This article presents a percolation-based approach for the analysis of risk propagation, using malware spreading as a showcase example. Conventional risk management is often driven by human (subjective) assessment of how one risk influences the other, respectively, how security incidents can affect subsequent problems in interconnected (sub)systems of an infrastructure. Using percolation theory, a well-established methodology in the fields of epidemiology and disease spreading, a simple simulation-based method is described to assess risk propagation system-atically. This simulation is formally analyzed using percolation theory, to obtain closed form criteria that help predicting a pandemic incident propagation (or a propagation with average-case bounded implications). The method is designed as a security decision support tool, e.g., to be used in security operation centers. For that matter, a flexible visualization technique is devised, which is naturally induced by the percolation model and the simulation algorithm that derives from it. The main output of the model is a graphical visualization of the infrastructure (physical or logical topology). This representation uses color codes to indicate the likelihood of problems to arise from a security incident that initially occurs at a given point in the system. Large likelihoods for problems thus indicate “hotspots”, where additional action should be taken.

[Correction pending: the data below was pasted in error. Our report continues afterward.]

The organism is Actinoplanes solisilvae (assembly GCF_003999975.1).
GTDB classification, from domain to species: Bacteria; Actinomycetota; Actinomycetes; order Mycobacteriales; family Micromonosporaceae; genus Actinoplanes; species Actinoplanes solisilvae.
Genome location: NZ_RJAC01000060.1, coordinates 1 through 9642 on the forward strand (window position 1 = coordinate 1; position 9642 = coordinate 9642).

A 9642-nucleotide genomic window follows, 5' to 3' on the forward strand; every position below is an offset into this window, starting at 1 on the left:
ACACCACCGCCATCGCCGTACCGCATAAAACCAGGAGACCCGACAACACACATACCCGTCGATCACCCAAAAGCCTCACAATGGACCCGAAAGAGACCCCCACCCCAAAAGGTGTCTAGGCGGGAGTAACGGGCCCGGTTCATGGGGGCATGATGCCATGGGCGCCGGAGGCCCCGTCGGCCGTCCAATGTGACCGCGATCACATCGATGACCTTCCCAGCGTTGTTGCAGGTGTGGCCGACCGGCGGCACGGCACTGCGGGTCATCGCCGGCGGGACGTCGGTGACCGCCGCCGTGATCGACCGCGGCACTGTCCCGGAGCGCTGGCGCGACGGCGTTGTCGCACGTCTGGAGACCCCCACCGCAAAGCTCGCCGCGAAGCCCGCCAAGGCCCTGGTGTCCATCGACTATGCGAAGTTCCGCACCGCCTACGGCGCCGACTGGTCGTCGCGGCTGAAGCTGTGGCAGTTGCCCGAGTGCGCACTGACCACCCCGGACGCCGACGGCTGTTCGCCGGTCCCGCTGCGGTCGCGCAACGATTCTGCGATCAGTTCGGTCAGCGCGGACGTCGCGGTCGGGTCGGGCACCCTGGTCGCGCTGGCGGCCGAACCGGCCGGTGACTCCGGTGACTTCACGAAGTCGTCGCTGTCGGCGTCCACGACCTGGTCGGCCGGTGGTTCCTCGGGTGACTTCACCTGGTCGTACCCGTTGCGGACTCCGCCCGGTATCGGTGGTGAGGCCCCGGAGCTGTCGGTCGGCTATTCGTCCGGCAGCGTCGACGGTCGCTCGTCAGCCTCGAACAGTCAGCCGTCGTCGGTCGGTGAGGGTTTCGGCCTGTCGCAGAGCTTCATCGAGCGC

|Seiten (von - bis)
|International Journal of Advanced Computer Science and Applications
|Veröffentlicht - 2016
- Ehemaliges Research Field - Digital Safety and Security